CourtHigh Court (Hong Kong)
Judgment Date07 December 1989
Judgement NumberHCA6355/1987
Subject MatterCivil Action




Doctrine of res ipsa loquitur applied to a case of the unexplained descent of the blade of a paper cutting machine resulting in the amputation of 2 fingers of the operator.

Where, unknown to plaintiff, 2 businesses registered in the same name at the same address but with different proprietors, one proprietor of one such business held not liable to tic plaintiff as his employer.

Damages assessed.

1987, No. A6355





YIU CHUEN HOI 2nd Defendant


Coram: Deputy Judge Evans in Court

Dates of Hearing: 9, 10, 13 & 14 November 1989

Date of Delivery of Judgment: 7 December 1989




1. The plaintiff sues both defendants for damages for personal injury arising from an accident at work which occasioned on the 30th October 1985 whilst in the employ of both defendants as a printing technician. He was then 24 years old. On that day he was on duty inside the defendants' workshop operating a guillotine for cutting paper for use in the printing process. As he was pulling a bundle of paper from the machine the guillotine knife descended through no cause of the plaintiff and cut through both his right index and middle fingers at the level of the middle phalanx. At Queen Mary Hospital, the middle finger was reimplanted whilst revision amputation to the right index finger was carried out through the middle phalanx. He was discharged from hospital after a week and after 6 Weeks the K wire that had been fitted in the right middle finger was removed and thereafter he had physiotherapy for approximately 9 months. He now uses an artificial finger extension on tike index finger.

2. The 1st defendant denies being the plaintiff's employer at all. The 2nd defendant admits that he is the plaintiff's employer but denies any breach of regulations or failure to guard, maintain, repair, inspect, instruct as alleged in the particulars of claim i.e. he denies that he failed to discharge a common law duty of care to the plaintiff or was in breach of statutory duty in his regard. He says that the plaintiff was a skilled technician with knowledge of the operation and safety features of the cutting machine. He contents the circumstances under which the plaintiff suffered the injury and expressly disputes that the knife suddenly descended of its own accord.

3. The machine on which the accident happened is a China made paper cutting machine. When tae paper is positioned a cutting knife descends at high speed and cuts the paper to the required size and then the blade returns to its original up position. The machine is turned on and off by two independent buttons of the left hand side of the machine. It is also fitted with a pair of lever type controls. When the machine is turned on the cutter will only descend if both levers are pressed fully downwards at the same time by the operator. It will not work if only one lever is depressed. A worker's two hands need be engaged on the two levers before the machine will operate.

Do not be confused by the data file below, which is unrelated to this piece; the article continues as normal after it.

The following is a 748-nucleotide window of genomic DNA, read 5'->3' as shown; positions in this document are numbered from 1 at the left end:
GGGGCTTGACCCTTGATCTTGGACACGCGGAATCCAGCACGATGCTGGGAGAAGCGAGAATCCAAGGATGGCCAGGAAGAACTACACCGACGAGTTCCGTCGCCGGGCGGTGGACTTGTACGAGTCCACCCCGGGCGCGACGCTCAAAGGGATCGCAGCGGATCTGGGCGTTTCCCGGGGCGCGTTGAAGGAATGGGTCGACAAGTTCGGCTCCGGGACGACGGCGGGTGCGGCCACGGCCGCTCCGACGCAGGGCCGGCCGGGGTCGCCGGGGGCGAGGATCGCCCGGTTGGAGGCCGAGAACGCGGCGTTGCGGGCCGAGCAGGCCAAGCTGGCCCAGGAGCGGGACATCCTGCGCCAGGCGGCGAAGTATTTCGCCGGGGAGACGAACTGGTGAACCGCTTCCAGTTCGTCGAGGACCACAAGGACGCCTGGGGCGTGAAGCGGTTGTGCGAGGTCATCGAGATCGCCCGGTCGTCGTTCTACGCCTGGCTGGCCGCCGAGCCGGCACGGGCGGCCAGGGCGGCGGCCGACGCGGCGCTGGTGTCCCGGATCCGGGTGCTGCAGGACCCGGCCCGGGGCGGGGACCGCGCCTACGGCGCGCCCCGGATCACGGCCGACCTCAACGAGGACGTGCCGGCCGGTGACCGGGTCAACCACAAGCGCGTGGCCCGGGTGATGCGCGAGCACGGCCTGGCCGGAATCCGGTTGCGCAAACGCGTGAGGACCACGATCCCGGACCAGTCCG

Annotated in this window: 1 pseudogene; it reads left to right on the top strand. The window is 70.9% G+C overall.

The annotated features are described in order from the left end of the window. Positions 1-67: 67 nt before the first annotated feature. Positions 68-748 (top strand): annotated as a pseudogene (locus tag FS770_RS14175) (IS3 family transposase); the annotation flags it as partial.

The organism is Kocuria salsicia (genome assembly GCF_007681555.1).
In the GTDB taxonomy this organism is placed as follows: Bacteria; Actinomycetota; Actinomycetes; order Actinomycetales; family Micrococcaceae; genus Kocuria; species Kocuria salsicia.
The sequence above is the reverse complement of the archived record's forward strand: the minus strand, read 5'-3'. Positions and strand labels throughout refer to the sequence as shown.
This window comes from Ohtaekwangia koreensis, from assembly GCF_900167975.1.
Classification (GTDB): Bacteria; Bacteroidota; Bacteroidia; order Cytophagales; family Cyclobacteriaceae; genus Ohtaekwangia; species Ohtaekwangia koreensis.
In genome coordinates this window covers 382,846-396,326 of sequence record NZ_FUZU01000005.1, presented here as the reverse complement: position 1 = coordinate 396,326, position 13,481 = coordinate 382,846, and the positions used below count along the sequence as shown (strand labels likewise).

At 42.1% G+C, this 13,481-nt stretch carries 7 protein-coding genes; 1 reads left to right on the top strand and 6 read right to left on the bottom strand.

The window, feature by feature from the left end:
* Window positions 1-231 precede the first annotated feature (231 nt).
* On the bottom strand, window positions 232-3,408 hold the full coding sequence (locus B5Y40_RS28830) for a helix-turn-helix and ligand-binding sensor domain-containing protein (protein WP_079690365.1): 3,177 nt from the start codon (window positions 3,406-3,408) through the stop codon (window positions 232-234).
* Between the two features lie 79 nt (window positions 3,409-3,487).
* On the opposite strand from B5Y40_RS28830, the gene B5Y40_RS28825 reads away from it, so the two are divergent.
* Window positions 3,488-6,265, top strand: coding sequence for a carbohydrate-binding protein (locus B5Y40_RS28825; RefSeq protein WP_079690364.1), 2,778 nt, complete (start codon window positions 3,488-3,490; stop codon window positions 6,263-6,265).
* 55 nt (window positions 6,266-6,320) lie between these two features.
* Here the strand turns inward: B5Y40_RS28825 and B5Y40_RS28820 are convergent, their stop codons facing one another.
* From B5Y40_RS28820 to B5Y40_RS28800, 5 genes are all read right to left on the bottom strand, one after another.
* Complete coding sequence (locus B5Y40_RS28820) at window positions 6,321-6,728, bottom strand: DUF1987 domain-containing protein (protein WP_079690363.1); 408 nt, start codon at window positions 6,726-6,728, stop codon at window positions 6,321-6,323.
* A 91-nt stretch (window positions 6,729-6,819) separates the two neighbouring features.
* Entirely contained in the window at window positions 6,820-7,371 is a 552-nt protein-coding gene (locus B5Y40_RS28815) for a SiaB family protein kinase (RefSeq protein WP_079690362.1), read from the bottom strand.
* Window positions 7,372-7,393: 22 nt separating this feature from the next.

4. On the 30th October 1985, on the plaintiff's account, he was alone in the shop premises during lunch time cutting paper on the paper cutter. He had worked the machine frequently in the past and was required to do so as part of his duties, inter alia, when not printing. He had become employed by Wai Hang Printing Co. as an offset printing machine operator in March 1983. It was a small firm and so when not enough work to engage him fully in printing he was required to do other things including making deliveries and cutting paper.

5. The plaintiff was working during lunch time as he intended; with the 2nd defendant's approval, to leave early that day. He had been instructed by the 2nd defendant to cut quite a large quantity of paper and he was about half way through the pile when the accident happened. He pressed the two levers down and the knife came down and cut the paper and retracted to the up position. He put his right hand into the machine to yet out the cut paper and at that time the cutter came down again and sliced his fingers. He had not pressed anything and the cutter should have remained locked in the up position until the levers were once again depressed for a cutting cycle. He got himself to hospital but he cannot remember now.

6. It was the plaintiff's evidence that some 2 - 3 months prior to the accident he had been operating the cutter and it had come down in the same way from the up position without the levers being pressed. He had reported this malfunction and the 2nd defendant got his brother and a Mr. Koo to inspect and repair it. The 2nd defendant's brother, on the 2nd defendant's account, is a mechanical engineer in business on his own who he employs from time to time to inspect and repair as necessary all the machines in the factory, Mr. Koo was apparently the main printing press operator. The plaintiff saw these men open up the machine and appear to repair it. He was himself operating a printing machine at the time so he did not pay particular attention to what they are actually doing.